6 May, 2000 - Belmopan
The Executive Board of the International Monetary Fund considered the
Staff Report on the recent Belize Article IV Consultation.
Under Article IV of the IMF Articles of Agreement, member Governments
agree to meet with the IMF on a regular basis to discuss current
economic policies and to make projections on growth for the medium term.
In this regard Fund staff visited Belize in late November 1999 and again
in mid- April 2000 to hold discussions with Belizean authorities and
The Staff reported that the current Government has designed its economic
polices with the intention of achieving high rates of economic growth
and reducing poverty. The Government has opted for a policy mix of
initially boosting public sector spending on infrastructure and housing,
reducing taxes, and promoting tourism and foreign direct investment. To
limit the growth in public external debt, the Government has begun to
privatize the remaining public enterprises to help finance the
additional public spending and raise economic efficiency. The Staff also
reported that the Belize Government is committed to maintaining the
exchange rate peg at BZ$2 per US$1 to limit inflation and to preserve
The Executive Directors noted that the Belize economy has performed well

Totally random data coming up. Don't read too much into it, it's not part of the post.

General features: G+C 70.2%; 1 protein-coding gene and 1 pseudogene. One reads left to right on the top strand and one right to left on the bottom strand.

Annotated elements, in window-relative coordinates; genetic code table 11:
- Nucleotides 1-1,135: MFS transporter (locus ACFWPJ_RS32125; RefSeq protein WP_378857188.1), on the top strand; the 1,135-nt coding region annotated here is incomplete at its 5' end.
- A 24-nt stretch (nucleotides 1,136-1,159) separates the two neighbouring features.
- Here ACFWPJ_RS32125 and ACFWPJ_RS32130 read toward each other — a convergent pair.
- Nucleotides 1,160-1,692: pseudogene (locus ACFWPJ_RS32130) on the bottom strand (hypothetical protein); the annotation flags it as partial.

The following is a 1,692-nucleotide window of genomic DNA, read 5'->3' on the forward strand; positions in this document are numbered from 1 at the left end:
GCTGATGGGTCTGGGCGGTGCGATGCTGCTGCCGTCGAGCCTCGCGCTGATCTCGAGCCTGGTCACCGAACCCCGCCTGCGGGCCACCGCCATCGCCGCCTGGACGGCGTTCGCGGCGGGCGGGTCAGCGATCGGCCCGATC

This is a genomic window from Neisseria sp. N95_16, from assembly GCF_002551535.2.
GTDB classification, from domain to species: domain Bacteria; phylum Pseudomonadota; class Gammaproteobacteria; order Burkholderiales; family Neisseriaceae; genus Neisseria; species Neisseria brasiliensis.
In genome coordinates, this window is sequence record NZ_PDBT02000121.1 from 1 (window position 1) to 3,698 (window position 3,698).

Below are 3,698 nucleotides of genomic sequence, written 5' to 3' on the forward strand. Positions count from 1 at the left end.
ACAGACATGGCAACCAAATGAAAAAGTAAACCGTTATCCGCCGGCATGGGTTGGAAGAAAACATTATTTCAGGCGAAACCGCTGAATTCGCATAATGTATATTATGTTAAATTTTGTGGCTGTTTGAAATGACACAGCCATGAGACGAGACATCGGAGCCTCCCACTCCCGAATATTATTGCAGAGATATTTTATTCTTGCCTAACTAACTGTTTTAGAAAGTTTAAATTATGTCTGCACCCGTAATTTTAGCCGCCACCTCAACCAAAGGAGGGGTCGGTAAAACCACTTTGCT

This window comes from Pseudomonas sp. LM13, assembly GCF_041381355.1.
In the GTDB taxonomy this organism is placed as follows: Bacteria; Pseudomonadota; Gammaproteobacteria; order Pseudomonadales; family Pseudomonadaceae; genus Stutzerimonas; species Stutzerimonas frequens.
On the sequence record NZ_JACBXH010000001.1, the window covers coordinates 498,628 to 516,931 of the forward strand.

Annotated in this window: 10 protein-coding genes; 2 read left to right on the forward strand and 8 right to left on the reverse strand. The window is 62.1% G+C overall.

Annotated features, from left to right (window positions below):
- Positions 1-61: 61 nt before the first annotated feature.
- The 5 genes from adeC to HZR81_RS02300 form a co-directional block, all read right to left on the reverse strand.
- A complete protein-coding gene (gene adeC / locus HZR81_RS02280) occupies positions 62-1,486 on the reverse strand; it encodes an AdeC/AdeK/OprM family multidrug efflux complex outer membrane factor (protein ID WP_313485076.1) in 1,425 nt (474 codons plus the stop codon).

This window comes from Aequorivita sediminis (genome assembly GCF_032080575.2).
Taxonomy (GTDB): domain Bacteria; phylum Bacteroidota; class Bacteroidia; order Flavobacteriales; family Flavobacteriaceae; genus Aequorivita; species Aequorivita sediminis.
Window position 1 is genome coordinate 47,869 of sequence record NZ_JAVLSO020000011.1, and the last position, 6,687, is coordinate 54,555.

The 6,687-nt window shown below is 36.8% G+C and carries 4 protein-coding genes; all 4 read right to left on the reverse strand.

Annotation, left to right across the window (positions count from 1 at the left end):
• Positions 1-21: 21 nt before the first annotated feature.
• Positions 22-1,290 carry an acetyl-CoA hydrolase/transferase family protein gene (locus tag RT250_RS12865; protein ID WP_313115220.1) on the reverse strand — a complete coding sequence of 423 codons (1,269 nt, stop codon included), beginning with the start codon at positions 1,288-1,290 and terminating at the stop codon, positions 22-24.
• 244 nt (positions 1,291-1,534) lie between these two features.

in 1999, with strong economic growth (estimated at more than 6 percent),
little inflation, a narrowing of the fiscal deficit (to 2.6 percent of
GDP), an increase in the accumulation of net international reserves (by
about US$28 million) and a slowdown in the expansion of the external
They considered that the prospects for 2000 appeared favorable, with the
authorities projecting growth to remain at the 6 percent level, but
underscored the importance of reducing the public sector-borrowing
The Executive Directors expressed concern over the sustainability of the
Government fiscal approach noting that the privatization process will
come to an end in one or two years. The Directors encouraged the
authorities to base their medium term fiscal projections on more
cautious assumptions about real GDP growth, and to aim for stronger
public savings position.
In response, the Director speaking for Belize indicated that the Fund
staff is by nature more conservative in their views and that the
Government of Belize must be ambitious about growth if poverty is to be
seriously tackled and acceptable standards of living are to be
He indicated that the strong pick-up in economic growth gives the
Belizean authorities confidence that the basic orientation of polices is
correct. All the core activities - agriculture, fishing, construction
and tourism registered strong growth and there is plenty of future
potential, if both the micro and macro economic policies are correct.
Inflation is not a problem nor is it likely to become so. While fiscal
policy is to some extent dependent on privatization receipts and capital
transfers, the debt ratio, at 37% of GDP is both stable and manageable.
The basic economic environment is good and the needs of a relatively
poor population mandate an ambitious growth strategy.
The Executive Director advised that the Government of Belize is fully
aware that privatization receipts are finite and that it must avoid
excessive borrowing for future capital expenditure.
The Report should be viewed in a positive light in the International
Capital Markets and within the Multi-lateral Financial Institutions.
Government therefore is confident that it will be able to obtain quick
and sufficient financing to implement its entire Public Sector